Complete Analysis of Gradient Descent Algorithm

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In this article, I will do a complete analysis of the gradient descent algorithm. Gradient Descent is an optimization algorithm worked for reducing the loss function in multiple machine learning algorithms.

I discussed assumptions of Logistic regression and cross-entropy loss in my previous articles.

Gradient Descent is used when training data models, can be linked with all algorithms, and is easy to learn and execute. It is essentially used for tuning the parameters of the learning model. For a data scientist, it is important to get a solid understanding of the concepts of the gradient descent algorithm. Let us discuss in a much detailed manner.

What is the Gradient Descent algorithm?

Gradient descent algorithm is an optimization algorithm that is used to reduce the cost function. The function which is set to be reduced is called an objective function. It is the loss function that is optimized (minimized).

The gradient descent is used to find the most optimal value of parameters/weights which reduces the loss function. It’s based on a convex function and twitches its parameters iteratively to minimize a given function to its local minimum.

Loss function, simply talking, is the type of the squared difference between actual values and predicted values. To reduce the objective function, the most optimal value of the parameters of the function is used.

Gradient determines up to what extent the output of a function changes if we change the inputs. A gradient determines the change in all weights concerning the change in residual. We can also consider a gradient as the slope of a particular function.

The slope will be steeper if the gradient is high. If the gradient is high model can learn fast.

Model stop learning, if the slope is zero. Mathematically, a gradient is a partial derivative with concerning idea inputs.

Assume a blindfolded man who willing to reach the top of a hill with the fewer steps along the way as possible. He may start climbing the hill by using really big steps in the steepest direction. He can do it as long as he is not near the peak.

As he gets closer to the peak, his steps will get smaller and smaller to prevent overshooting it. This process can be explained mathematically using the gradient.

Instead of reaching up a hill, consider gradient descent as walking down to the bottom of a valley. This is a more useful analogy as it is a minimization algorithm that minimizes a given objective function.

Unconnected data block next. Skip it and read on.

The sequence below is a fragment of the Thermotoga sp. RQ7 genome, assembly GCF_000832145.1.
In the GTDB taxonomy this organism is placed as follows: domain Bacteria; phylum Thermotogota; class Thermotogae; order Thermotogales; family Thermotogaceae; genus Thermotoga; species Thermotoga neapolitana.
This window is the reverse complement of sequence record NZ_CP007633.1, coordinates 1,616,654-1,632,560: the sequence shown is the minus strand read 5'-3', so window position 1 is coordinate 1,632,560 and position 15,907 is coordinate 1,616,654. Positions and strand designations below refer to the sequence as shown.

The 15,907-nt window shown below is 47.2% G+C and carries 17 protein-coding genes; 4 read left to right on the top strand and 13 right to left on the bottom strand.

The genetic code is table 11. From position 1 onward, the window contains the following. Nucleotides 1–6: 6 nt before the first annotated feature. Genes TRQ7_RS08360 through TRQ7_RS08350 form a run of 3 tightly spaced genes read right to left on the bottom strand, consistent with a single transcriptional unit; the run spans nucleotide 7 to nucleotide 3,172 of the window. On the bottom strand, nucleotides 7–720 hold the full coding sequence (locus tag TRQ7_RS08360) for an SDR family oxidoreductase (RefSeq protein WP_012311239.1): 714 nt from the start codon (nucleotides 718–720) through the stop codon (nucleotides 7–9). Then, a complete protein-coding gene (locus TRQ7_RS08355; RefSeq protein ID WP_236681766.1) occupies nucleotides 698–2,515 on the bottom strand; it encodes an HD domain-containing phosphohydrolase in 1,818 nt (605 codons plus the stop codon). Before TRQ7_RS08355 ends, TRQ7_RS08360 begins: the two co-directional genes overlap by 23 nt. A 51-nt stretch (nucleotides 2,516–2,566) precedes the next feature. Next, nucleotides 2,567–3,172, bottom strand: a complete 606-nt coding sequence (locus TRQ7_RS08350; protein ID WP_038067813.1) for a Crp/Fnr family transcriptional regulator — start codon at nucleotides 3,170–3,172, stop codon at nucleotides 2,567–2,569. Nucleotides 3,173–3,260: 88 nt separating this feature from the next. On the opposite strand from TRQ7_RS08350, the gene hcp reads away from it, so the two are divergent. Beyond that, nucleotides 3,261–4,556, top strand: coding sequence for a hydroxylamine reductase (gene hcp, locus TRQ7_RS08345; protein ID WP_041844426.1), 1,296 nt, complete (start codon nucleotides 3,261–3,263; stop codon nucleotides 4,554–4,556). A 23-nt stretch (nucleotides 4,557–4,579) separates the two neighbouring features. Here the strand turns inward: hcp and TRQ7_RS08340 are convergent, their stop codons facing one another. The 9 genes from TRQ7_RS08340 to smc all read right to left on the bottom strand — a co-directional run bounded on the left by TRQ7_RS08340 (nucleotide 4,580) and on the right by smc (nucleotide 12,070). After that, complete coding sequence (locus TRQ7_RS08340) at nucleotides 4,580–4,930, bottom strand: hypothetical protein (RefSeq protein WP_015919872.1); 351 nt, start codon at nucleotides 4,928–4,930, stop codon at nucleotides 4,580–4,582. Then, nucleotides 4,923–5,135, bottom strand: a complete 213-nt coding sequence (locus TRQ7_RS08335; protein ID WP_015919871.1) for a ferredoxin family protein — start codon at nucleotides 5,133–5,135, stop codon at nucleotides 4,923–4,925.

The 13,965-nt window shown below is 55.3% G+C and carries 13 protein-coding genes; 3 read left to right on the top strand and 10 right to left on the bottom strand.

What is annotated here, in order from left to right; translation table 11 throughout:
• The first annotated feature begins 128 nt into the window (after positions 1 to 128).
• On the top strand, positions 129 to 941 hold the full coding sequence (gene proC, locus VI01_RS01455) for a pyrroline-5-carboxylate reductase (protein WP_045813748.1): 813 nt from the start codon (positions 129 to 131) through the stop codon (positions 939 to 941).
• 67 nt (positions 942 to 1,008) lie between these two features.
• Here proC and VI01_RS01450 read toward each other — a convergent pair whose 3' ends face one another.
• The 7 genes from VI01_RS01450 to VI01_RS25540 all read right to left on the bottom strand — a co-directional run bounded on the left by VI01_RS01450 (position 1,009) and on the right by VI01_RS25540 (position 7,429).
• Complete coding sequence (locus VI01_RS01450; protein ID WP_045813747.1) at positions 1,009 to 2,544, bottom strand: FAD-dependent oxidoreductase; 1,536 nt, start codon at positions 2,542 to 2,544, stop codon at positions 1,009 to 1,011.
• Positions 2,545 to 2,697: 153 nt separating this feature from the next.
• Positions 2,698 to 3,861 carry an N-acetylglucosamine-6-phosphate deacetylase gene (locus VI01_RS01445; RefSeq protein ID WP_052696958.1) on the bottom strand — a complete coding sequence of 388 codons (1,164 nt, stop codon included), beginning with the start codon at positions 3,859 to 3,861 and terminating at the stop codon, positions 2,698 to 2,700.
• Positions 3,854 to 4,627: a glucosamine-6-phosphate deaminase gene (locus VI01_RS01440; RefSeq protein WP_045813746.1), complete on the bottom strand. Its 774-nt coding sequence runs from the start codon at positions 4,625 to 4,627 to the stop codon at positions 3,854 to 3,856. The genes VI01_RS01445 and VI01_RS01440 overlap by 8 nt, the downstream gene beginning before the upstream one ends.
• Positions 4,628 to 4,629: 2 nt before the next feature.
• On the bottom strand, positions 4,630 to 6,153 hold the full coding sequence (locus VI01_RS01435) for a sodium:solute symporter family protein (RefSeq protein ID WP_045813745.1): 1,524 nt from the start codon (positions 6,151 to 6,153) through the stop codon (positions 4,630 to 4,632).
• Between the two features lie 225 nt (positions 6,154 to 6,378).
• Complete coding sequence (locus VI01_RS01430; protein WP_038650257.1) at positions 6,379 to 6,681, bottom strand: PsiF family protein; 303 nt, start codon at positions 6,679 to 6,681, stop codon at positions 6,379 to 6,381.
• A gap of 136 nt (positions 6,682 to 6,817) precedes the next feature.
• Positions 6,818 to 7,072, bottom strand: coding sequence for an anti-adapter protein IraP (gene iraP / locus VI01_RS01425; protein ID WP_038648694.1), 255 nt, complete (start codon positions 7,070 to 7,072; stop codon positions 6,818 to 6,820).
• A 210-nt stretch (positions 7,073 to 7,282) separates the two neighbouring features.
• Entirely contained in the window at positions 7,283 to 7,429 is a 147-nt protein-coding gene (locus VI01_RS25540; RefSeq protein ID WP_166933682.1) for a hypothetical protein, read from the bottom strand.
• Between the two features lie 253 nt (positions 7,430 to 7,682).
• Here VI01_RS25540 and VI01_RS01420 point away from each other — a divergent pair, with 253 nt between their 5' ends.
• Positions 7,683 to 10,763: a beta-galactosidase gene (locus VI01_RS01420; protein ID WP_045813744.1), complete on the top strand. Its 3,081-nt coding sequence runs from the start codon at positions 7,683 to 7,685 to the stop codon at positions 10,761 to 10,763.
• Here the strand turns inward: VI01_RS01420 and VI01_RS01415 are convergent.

The equation below explains what gradient descent does. b denotes the next position to move, whereas a represents the present position. The minus sign is showing the minimization thing of gradient descent. The gamma in the middle is a weighting factor and the gradient term ( Δf(a) ) is simply the way towards the steepest descent.

This formula basic us in getting the next position we have to go, which is the direction of the steepest descent.

The following two points simply explain the working of gradient descent:

• Initialize the given parameters with some random values.
• Keep altering these values iteratively in such a manner that it minimizes the objective function.

Usually, we tend to find the formula that provides us the optimal values for given parameters. But this algorithm finds the optimal values for us by itself.

There are different types of gradient descent algorithms. Let us discuss them one by one.

It is the primary essential type of gradient descent in which we use the complete dataset available to calculate the gradient of the cost function.

Also, it is unmanageable for datasets that don’t meet memory capacity. After initializing the parameter with random values we determine the gradient of a cost function using the following formula:

Where m is the number of samples trained.

• Stochastic Gradient Descent: This is a modified type of batch gradient descent that processes one training sample per iteration. That’s why it is quite faster than batch gradient descent. But again, if the number of training samples is large, even then it processes only one part which can be extra overhead for the system. Because the number of iterations will be quite large.
• Mini Batch gradient descent: In a mini-batch algorithm instead of using the entire data set, in every iteration, we use a batch of ‘m’ training examples termed batch. It is used to calculate the gradient of the cost function. Commonly, mini-batch size ranges between 50 and 256 but can vary according to the needs.

Hence, this algorithm:

• reduces the variation of the parameter updates, which leads to more durable convergence.
• can make use of a  highly optimized matrix, which makes computing of gradient very effective.